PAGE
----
- The Washington Times - Sunday, October 19, 2014

A Marine Corps public affairs director is lashing out at The Washington Times on Twitter for a report about the former Marine commandant padding his official resume submitted to the Senate in 2010.

Capt. Richard Ulsh, director of communication at Marine Forces Europe and Africa, took offense to the report’s timing a few days before Gen. James Amos turned over the Corps to Gen. Joseph Dunford on Friday. Capt. Ulsh also did not like the headline, “Semper Lie: Marine Corps Commandant James Amos padded resume.”

“Anything to muckrake,” Capt. Ulsh tweeted on the feed posted by the story’s reporter, also the author of this article. “Not only is your article not timely it is useless. Semper Lie is a low point for @WashTimes.”

Capt. Ulsh’s tweet triggered a back and forth with former Marine Judge Advocate Lee Thweatt of Houston. Mr. Thweatt was part of a group of former Corps defense lawyers who urged Congress to investigate Gen. Amos for alleged unlawful command influence in several criminal cases.

Mr. Thweatt, skeptical that Gen. Amos had ever attended The Basic School, a vigorous six-month rite of passage for young officers, did an investigation, and sent his findings to the Pentagon and Congress on Oct. 1. He asserted there was no evidence that Gen. Amos attended as he had indicated in a signed statement when he was up for Senate confirmation.



Prodded by journalists and one member of Congress, Marine Corps public affairs acknowledged that Gen. Amos did not attend The Basic School. He completed it via a correspondence course, not in 1972, as stated on his resume, but in 1977, officials said.

Mr. Thweatt responded to Capt. Ulsh’s tweet with a general indictment of Marine public affairs: “low point was deceptions by HQMC PAO during Amos’ tenure. Lacked integrity & competence.”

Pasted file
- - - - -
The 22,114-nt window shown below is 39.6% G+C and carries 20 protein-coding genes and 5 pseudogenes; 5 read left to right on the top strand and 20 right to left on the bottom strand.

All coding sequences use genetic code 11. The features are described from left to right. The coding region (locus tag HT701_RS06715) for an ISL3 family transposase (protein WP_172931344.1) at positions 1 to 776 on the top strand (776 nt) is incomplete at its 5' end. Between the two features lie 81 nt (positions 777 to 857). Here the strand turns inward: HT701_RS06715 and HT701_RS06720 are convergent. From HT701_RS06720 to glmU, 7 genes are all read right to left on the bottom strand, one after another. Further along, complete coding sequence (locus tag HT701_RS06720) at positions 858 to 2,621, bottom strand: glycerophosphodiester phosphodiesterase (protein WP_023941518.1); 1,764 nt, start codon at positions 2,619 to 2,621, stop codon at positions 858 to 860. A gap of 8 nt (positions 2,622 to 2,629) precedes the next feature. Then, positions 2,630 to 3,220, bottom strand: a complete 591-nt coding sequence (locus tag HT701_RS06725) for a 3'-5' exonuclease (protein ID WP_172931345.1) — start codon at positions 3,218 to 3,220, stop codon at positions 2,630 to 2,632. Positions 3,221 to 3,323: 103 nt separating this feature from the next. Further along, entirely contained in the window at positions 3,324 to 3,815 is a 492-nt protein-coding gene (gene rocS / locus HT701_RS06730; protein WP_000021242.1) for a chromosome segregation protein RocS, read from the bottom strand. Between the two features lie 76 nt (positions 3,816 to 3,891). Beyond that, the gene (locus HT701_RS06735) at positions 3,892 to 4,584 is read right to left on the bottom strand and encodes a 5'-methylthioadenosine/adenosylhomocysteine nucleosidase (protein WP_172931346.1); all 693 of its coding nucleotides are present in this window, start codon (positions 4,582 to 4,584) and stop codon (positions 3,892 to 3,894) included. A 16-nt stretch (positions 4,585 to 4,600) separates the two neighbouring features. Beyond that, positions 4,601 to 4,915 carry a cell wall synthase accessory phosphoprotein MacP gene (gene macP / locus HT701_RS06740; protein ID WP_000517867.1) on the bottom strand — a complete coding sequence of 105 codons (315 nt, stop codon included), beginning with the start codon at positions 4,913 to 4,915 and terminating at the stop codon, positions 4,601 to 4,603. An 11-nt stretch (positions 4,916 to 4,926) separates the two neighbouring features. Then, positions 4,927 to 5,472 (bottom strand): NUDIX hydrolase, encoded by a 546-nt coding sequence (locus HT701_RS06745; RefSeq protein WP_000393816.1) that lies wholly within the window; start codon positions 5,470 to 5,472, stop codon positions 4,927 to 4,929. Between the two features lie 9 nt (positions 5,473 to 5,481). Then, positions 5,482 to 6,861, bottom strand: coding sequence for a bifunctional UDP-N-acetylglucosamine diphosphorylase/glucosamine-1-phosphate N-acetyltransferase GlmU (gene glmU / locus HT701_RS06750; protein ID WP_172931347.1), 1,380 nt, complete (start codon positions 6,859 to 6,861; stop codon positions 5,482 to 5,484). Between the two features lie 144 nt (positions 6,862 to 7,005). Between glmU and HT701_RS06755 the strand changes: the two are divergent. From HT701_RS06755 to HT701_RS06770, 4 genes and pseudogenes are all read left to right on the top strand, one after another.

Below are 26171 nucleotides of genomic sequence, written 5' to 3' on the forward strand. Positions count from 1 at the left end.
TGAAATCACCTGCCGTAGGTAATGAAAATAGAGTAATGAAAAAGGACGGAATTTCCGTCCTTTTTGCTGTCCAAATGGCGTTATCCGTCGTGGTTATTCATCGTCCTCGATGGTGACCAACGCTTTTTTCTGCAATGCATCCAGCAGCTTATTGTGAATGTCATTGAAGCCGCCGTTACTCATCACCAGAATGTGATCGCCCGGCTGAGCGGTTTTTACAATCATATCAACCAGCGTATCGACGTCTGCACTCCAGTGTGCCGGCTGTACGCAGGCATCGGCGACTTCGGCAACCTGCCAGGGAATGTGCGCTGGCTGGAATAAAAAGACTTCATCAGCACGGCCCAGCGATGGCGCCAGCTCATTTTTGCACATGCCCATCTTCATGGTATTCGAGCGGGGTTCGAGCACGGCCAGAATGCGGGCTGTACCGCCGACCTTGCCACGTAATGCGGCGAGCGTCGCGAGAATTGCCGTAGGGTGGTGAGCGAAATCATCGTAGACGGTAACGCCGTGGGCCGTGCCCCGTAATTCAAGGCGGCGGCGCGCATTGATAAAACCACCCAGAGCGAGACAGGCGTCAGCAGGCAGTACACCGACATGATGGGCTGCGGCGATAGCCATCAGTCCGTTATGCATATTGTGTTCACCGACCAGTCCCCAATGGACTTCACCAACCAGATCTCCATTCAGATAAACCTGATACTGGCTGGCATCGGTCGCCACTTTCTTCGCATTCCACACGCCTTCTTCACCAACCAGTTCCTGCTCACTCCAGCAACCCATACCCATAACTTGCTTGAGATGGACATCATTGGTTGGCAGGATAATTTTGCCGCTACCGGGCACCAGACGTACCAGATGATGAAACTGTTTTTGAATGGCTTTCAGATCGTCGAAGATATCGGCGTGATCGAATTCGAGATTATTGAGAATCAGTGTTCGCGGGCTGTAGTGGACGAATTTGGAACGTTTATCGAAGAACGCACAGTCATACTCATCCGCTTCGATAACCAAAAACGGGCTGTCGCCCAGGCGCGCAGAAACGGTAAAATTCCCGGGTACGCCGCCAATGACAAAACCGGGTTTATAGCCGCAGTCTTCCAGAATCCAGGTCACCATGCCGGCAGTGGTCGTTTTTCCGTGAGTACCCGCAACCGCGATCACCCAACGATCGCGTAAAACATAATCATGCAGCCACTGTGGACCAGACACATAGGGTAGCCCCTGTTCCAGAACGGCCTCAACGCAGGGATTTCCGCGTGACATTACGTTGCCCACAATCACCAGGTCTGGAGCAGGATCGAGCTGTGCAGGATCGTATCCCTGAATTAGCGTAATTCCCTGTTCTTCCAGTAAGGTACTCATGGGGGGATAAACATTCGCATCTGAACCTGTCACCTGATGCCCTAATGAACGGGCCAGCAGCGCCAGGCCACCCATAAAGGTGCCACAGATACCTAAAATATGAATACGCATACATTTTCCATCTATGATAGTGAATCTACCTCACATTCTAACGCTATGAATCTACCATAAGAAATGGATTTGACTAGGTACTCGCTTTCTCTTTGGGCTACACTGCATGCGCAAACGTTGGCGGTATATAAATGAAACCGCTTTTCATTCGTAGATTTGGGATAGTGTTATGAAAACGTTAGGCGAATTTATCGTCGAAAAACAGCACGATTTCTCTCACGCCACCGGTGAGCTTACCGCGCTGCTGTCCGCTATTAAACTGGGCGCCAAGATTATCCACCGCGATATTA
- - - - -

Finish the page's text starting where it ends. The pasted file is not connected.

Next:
He asserted that “Amos lied to Congress, NPR, Marine Corps Times …”

Capt. Ulsh replied, “when personal injury lawyer calls others deceptive the kettle is definitely calling the pot black.”

Mr. Thweatt then asked Capt. Ulsh to identify something he wrote in error.

“How’s business since you sensationalized your personal feelings for Amos?” Capt. Ulsh wrote. “Yet another low blow.”

In the infamous 2012 video of Marines urinating on Taliban corpses, the Corps punished eight Marines, including members of the offending scout sniper team.

During adjudication, testimony showed that Gen. Amos ordered the general overseeing the cases to “crush” the defendants and kick them out of the Corps. The general refused and was replaced.

The Marine Corps Times reported that public affairs misled when a reporter asked why the general was fired. The Corps withheld from defense counsel the true reason for his ouster.

Defense lawyers learned of the “crushed” remark only when they deposed the general. They argued that Gen. Amos’ intrusion amounted to “unlawful command influence,” as spelled out in the military’s criminal code.

Gen. Amos denied on NPR that he had used the word “crushed” in a one-on-one meeting with the general.

The Pentagon inspector general cleared Gen. Amos of wrongdoing. But his actions stirred hard feelings in the ranks, with several veterans saying he crossed the line.

Mr. Thweatt has filed a Freedom of Information Act request for the inspector general report and witness testimony, but has not received the documents.

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